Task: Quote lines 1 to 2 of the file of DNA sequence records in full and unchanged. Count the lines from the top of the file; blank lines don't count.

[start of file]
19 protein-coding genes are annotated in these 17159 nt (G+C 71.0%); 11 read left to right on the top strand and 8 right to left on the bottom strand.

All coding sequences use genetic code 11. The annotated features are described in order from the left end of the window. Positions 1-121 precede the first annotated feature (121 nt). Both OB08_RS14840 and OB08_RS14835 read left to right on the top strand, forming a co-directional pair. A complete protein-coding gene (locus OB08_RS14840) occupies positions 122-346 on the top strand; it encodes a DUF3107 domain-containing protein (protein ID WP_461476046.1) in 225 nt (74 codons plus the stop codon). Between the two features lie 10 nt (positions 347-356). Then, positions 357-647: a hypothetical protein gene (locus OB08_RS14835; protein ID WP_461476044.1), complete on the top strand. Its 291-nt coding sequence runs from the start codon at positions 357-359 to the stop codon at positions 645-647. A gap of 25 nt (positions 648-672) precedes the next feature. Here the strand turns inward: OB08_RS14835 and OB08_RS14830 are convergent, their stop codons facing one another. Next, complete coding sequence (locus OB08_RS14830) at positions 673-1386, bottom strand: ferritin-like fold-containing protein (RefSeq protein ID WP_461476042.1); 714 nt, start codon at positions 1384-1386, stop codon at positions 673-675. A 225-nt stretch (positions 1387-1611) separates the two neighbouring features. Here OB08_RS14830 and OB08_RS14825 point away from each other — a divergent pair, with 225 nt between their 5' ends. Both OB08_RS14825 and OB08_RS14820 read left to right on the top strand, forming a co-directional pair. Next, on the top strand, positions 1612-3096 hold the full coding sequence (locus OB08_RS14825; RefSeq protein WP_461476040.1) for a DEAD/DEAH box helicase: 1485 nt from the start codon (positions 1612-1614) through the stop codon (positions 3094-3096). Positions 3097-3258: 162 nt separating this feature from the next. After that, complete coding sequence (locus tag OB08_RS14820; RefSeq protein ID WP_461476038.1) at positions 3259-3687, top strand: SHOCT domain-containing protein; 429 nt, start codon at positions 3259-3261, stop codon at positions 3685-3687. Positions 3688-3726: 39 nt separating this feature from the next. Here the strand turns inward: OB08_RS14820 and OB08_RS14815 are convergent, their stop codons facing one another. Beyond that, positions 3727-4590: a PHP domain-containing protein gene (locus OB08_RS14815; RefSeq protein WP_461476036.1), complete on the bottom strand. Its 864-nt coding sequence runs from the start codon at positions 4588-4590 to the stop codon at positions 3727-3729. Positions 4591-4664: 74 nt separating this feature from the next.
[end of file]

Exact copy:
19 protein-coding genes are annotated in these 17159 nt (G+C 71.0%); 11 read left to right on the top strand and 8 right to left on the bottom strand.

All coding sequences use genetic code 11. The annotated features are described in order from the left end of the window. Positions 1-121 precede the first annotated feature (121 nt). Both OB08_RS14840 and OB08_RS14835 read left to right on the top strand, forming a co-directional pair. A complete protein-coding gene (locus OB08_RS14840) occupies positions 122-346 on the top strand; it encodes a DUF3107 domain-containing protein (protein ID WP_461476046.1) in 225 nt (74 codons plus the stop codon). Between the two features lie 10 nt (positions 347-356). Then, positions 357-647: a hypothetical protein gene (locus OB08_RS14835; protein ID WP_461476044.1), complete on the top strand. Its 291-nt coding sequence runs from the start codon at positions 357-359 to the stop codon at positions 645-647. A gap of 25 nt (positions 648-672) precedes the next feature. Here the strand turns inward: OB08_RS14835 and OB08_RS14830 are convergent, their stop codons facing one another. Next, complete coding sequence (locus OB08_RS14830) at positions 673-1386, bottom strand: ferritin-like fold-containing protein (RefSeq protein ID WP_461476042.1); 714 nt, start codon at positions 1384-1386, stop codon at positions 673-675. A 225-nt stretch (positions 1387-1611) separates the two neighbouring features. Here OB08_RS14830 and OB08_RS14825 point away from each other — a divergent pair, with 225 nt between their 5' ends. Both OB08_RS14825 and OB08_RS14820 read left to right on the top strand, forming a co-directional pair. Next, on the top strand, positions 1612-3096 hold the full coding sequence (locus OB08_RS14825; RefSeq protein WP_461476040.1) for a DEAD/DEAH box helicase: 1485 nt from the start codon (positions 1612-1614) through the stop codon (positions 3094-3096). Positions 3097-3258: 162 nt separating this feature from the next. After that, complete coding sequence (locus tag OB08_RS14820; RefSeq protein ID WP_461476038.1) at positions 3259-3687, top strand: SHOCT domain-containing protein; 429 nt, start codon at positions 3259-3261, stop codon at positions 3685-3687. Positions 3688-3726: 39 nt separating this feature from the next. Here the strand turns inward: OB08_RS14820 and OB08_RS14815 are convergent, their stop codons facing one another. Beyond that, positions 3727-4590: a PHP domain-containing protein gene (locus OB08_RS14815; RefSeq protein WP_461476036.1), complete on the bottom strand. Its 864-nt coding sequence runs from the start codon at positions 4588-4590 to the stop codon at positions 3727-3729. Positions 4591-4664: 74 nt separating this feature from the next.